I’m Just Not That ... Artistic

I have all these great ideas for some short videos to share but I’m just not that … artistic. I can’t even explain my ideas to anyone in words let alone with a picture. I just want to make some (not so) basic moveable creatures in blender that I can easily overlay on some HD video.

I’m good at computers, filming, mechanics, robotics, electronics, physics, exc. I just can’t get my ideas on paper let alone on a screen. If I had the resources, it might be easier for me to make a creature with animatronics instead of using blender.

Can anyone recommend a set of super simple tutorials or possibly some simple software to make 3D (2D could work too I guess) creatures. The OS’s I run are ubuntu, Windows XP, and Windows 7.

If you are considering Blender, I recommend focusing on simple object creation, camera works and lighting, armature setup, than simple animation. Than Blender is doable.

Keep focused though, because, actually as a function goes in Blender, they are quite limited and discrete. It’s just that, the way the software interface is laid out, you see 6 deferent modes, within each mode you see 6 tabs, and within the tabs 12 buttons to choose from! And the necessary buttons that you need to be activated will be all over the place! You can get lost fast!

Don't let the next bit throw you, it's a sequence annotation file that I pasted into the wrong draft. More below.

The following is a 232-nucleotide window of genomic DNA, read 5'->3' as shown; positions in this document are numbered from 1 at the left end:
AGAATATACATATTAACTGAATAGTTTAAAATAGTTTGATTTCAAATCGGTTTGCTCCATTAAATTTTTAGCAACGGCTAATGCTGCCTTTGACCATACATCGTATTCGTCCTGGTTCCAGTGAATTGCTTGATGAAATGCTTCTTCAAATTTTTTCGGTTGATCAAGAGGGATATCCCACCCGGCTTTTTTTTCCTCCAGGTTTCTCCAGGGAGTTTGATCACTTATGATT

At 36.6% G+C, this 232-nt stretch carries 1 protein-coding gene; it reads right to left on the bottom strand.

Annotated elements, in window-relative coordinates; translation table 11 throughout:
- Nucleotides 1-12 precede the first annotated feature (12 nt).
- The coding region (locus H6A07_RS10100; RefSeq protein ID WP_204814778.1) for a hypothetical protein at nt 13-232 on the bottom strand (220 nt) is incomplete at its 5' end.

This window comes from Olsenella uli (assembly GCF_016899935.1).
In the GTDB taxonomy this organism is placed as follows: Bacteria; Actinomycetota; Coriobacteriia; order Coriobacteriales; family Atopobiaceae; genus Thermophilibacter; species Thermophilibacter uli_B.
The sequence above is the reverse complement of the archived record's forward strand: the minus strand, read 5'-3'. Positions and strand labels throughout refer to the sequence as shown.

With any software people are doing this and that, bending backwards to achieve certain effects. And when you start to integrated different effects, it can get complicated.

Learning to model and animate something is a difficult task requiring a lot of patients and practice. Talent is helpful but not required. Hard work will get you a zillion more miles then being “artistic”. Like learning any other subject well you must start from the very simple and work your way up to complex shapes. Keep it super simple to start. Learn things like the user interface, rotation, scaling, pivot point using primitives. Then try a simple shape like an apple or some simple toy. You could then learn to add a material and maybe lighting. You just need some time to learn. Then after a while of practice it will be much easier to put simple shapes together to form more and more complex things. And then you will be able to realize your ideas. I hope you stick with it. Your list of things you can do speaks of someone with intelligence and an ability to learn well.

Thanks, I will definitely keep Blender but is there something else out there to start with, perhaps in 2D

If you prefer 2D then you might try this free app http://www.creatoon.com/
However, you will still need some way to generate the images for your sprites, whether it be pen and paper, or 3D renderings. So, if you feel you are lacking in talent or skill, you could enroll in art college, or, take this advice: Work with what you have. Every artistic voice is unique, and there is nothing right or wrong. Naive art has just as much potential as anything, and if you don’t believe me, look at south park for goodness sake.

Inkscape is a really fun program. It’s pretty easy to learn and you can make all sorts of stuff from Icons to advertisments and even cartoons. It’s open source you can find it here:


Another fun one if you have a tablet is Alchemy. It really brings out creativity.